“Removing sales of added-sugar soft drinks from secondary schools across Europe is the latest significant step that our industry is taking to help people of all ages make informed and responsible beverage choices while creating healthy food environments for children and adolescents,” said Dan Sayre and Nikos Koumettis on behalf of The Coca-Cola Company in Europe. “Coca-Cola is pleased to have been actively supporting this journey over the last decade by first removing all beverages from primary schools and today further extending that commitment, and is proud to be part of our industry’s wider effort to reduce added sugars by 10% across our portfolio by 2020.”
“Children and adolescents are a special audience that needs particular attention and we are fully aware of our industry’s role in enabling young consumers to make healthy choices. We very much applaud that the commitment that our company made several years ago is today being embraced by the whole sector. As such, it will have a lasting positive effect on a great many people’s diets”, Cesar Melo, Senior Vice President Categories and Franchises Europe Sub-Saharan Africa & President Sub-Saharan Africa, said on behalf of PepsiCo. “It also perfectly fits in our Performance with Purpose vision, whereby we aim to deliver strong financial performance sustainably over time in a way that is responsive to the needs of society”.
Independent, third party auditors, such as PricewaterhouseCoopers, will monitor compliance and the results will be shared with EU authorities and food industry peers.
Notes to editors
The 2006 UNESDA Commitments made to the EU Platform for Action on Diet, Physical Activity and Health created strict policies for marketing to children under 12 and providing beverages in schools. They have been regularly audited by external consultants including PricewaterhouseCoopers and compliance rates are as follows:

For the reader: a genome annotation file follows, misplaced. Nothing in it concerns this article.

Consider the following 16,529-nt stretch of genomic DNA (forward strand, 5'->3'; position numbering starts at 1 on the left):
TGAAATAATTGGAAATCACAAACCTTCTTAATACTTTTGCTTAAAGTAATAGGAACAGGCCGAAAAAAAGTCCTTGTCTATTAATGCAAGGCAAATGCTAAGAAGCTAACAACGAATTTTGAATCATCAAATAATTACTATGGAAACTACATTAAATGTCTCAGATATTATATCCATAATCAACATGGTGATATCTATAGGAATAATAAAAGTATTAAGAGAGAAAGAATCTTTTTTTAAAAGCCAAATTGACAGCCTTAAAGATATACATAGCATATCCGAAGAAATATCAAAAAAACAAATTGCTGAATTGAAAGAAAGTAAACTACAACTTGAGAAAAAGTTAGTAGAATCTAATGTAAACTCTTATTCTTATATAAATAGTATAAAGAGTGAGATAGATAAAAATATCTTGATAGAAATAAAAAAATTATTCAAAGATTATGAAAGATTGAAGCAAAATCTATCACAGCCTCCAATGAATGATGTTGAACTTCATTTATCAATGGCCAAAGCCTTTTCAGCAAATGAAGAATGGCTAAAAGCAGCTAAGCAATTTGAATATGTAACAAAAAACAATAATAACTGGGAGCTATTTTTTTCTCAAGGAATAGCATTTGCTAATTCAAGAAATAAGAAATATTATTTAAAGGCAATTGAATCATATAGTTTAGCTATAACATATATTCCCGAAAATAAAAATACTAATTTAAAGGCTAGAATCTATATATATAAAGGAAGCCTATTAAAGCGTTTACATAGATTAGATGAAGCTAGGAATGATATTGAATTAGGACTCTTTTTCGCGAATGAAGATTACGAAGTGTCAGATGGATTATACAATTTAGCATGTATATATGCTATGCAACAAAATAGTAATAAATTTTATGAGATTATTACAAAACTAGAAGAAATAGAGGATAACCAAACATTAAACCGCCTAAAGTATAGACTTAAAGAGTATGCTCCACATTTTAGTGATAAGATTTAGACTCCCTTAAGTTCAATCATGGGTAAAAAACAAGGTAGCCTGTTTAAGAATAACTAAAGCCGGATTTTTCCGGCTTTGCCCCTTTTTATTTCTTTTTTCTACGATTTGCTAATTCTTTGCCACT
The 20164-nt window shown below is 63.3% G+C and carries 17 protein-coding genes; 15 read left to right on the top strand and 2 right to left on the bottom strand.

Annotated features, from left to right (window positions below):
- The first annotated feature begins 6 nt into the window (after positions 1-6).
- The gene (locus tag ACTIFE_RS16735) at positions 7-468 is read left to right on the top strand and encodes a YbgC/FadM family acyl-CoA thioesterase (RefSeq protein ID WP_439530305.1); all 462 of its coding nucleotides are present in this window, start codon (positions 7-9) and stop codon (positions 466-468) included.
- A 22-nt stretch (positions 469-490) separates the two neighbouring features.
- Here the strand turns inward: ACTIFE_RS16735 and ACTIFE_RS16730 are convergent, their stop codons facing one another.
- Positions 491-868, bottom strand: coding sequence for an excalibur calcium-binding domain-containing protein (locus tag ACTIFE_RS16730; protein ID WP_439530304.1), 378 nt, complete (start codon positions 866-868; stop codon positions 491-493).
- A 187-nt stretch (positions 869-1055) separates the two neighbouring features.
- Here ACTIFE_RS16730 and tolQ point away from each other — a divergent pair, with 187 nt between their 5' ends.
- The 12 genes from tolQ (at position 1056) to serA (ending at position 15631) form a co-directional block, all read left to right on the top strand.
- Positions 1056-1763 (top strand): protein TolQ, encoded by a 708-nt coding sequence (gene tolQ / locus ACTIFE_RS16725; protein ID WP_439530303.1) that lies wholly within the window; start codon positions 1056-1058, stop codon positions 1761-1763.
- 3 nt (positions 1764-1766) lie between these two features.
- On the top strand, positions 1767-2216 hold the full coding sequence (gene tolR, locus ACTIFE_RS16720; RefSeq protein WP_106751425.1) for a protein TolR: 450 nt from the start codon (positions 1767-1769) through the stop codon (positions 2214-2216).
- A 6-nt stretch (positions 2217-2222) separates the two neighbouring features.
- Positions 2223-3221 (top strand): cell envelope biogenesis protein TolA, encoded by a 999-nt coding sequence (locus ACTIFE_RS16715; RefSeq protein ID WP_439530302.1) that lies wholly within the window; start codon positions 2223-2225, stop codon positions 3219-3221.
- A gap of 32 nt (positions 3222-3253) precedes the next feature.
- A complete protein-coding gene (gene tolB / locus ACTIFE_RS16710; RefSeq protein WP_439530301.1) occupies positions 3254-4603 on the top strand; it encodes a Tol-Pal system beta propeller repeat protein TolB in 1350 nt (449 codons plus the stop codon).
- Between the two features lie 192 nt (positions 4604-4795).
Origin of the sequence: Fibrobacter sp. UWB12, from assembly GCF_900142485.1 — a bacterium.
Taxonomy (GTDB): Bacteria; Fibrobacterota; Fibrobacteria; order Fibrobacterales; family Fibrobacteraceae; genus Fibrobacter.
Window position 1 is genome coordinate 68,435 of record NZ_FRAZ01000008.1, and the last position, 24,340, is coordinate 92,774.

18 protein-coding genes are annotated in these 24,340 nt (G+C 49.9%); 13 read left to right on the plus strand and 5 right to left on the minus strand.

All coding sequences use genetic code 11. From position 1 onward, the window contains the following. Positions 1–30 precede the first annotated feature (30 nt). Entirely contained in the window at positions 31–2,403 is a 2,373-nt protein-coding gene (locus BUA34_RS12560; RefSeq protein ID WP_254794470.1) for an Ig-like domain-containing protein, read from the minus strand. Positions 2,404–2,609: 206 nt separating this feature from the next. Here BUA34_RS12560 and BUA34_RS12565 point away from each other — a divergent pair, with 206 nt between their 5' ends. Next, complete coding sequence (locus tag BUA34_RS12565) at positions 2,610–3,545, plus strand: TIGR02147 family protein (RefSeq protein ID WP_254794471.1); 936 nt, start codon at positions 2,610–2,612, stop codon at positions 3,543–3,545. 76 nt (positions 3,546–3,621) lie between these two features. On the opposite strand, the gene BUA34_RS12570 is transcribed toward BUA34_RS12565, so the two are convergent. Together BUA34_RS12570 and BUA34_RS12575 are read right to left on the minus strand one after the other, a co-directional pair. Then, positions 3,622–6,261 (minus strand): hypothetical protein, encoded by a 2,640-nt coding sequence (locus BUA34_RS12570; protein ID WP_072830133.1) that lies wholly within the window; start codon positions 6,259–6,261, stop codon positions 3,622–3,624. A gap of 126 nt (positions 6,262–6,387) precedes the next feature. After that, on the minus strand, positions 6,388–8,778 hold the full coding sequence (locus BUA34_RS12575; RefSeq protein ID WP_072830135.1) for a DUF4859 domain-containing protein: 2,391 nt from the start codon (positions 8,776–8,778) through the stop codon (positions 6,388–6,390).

- No sales of any soft drinks in primary schools. A leadership position and still the only sector to do this. – 95% compliance, covering some 28 million pupils.[vi]
- No advertising of any products irrespective of their sugar content on TV, in print, online and on social media: A leadership position and still the only sector to do this.
- Print, online and social media – 100% compliance;
- TV 99% compliance.
- This contributed to 88% less exposure to advertising in 2014 compared with 2005
[i] UNESDA – Soft Drinks Europe is the Brussels based trade association established in 1958 and representing non-alcoholic beverages such as carbonates, fruit based drinks and dilutables. Other categories such as bottled water, juices, milk-based or hot beverages are represented at EU level by other organizations. UNESDA represents 80% of European soft drinks by value
[ii] Only no/low calorie versions as defi ned in the EU Claims Regulation will be available in future as appropriate
[iii] Depending on countries, schools typically attended by pupils from 11-12 to 17-18 years old
[iv] This is an EU and sector wide commitment adopted by UNESDA. In some markets, the sale of foods and beverages in schools is already regulated by national authorities. France, Romania and the UK for example, do not permit the sale of soft drinks in schools; other countries do not permit vending machines in schools. In some markets, there is no regulation but vending simply does not occur in schools
[v] WHO Europe report, ‘Adolescent obesity and related behaviours: trends and inequalities in the WHO European Region, 2002-2014’, May 2017, http://www.euro.who.int/en/home
[vi] Eurostat http://ec.europa.eu/eurostat/statistics-explained/index.php/Education_and_training_in_the_EU_-_ facts_and_figures